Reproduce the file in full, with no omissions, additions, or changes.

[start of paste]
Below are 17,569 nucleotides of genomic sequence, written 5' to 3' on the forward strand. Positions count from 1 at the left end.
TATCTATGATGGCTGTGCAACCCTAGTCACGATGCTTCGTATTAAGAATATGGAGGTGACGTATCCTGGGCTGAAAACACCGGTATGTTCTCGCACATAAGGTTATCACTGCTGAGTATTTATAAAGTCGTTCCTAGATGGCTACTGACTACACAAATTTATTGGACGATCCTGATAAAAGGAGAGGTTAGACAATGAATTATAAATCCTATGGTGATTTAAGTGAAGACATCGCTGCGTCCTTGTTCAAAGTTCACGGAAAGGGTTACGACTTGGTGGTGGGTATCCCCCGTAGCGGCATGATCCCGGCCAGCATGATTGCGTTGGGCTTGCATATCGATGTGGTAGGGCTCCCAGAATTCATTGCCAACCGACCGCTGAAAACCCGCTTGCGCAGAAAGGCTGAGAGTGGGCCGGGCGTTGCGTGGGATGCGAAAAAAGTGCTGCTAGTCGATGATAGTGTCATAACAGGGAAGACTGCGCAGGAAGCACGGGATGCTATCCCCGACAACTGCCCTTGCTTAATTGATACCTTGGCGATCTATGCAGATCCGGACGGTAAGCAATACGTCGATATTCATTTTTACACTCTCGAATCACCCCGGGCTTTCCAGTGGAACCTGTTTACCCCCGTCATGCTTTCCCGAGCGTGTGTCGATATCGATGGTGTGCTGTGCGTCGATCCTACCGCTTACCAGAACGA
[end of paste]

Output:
Below are 17,569 nucleotides of genomic sequence, written 5' to 3' on the forward strand. Positions count from 1 at the left end.
TATCTATGATGGCTGTGCAACCCTAGTCACGATGCTTCGTATTAAGAATATGGAGGTGACGTATCCTGGGCTGAAAACACCGGTATGTTCTCGCACATAAGGTTATCACTGCTGAGTATTTATAAAGTCGTTCCTAGATGGCTACTGACTACACAAATTTATTGGACGATCCTGATAAAAGGAGAGGTTAGACAATGAATTATAAATCCTATGGTGATTTAAGTGAAGACATCGCTGCGTCCTTGTTCAAAGTTCACGGAAAGGGTTACGACTTGGTGGTGGGTATCCCCCGTAGCGGCATGATCCCGGCCAGCATGATTGCGTTGGGCTTGCATATCGATGTGGTAGGGCTCCCAGAATTCATTGCCAACCGACCGCTGAAAACCCGCTTGCGCAGAAAGGCTGAGAGTGGGCCGGGCGTTGCGTGGGATGCGAAAAAAGTGCTGCTAGTCGATGATAGTGTCATAACAGGGAAGACTGCGCAGGAAGCACGGGATGCTATCCCCGACAACTGCCCTTGCTTAATTGATACCTTGGCGATCTATGCAGATCCGGACGGTAAGCAATACGTCGATATTCATTTTTACACTCTCGAATCACCCCGGGCTTTCCAGTGGAACCTGTTTACCCCCGTCATGCTTTCCCGAGCGTGTGTCGATATCGATGGTGTGCTGTGCGTCGATCCTACCGCTTACCAGAACGA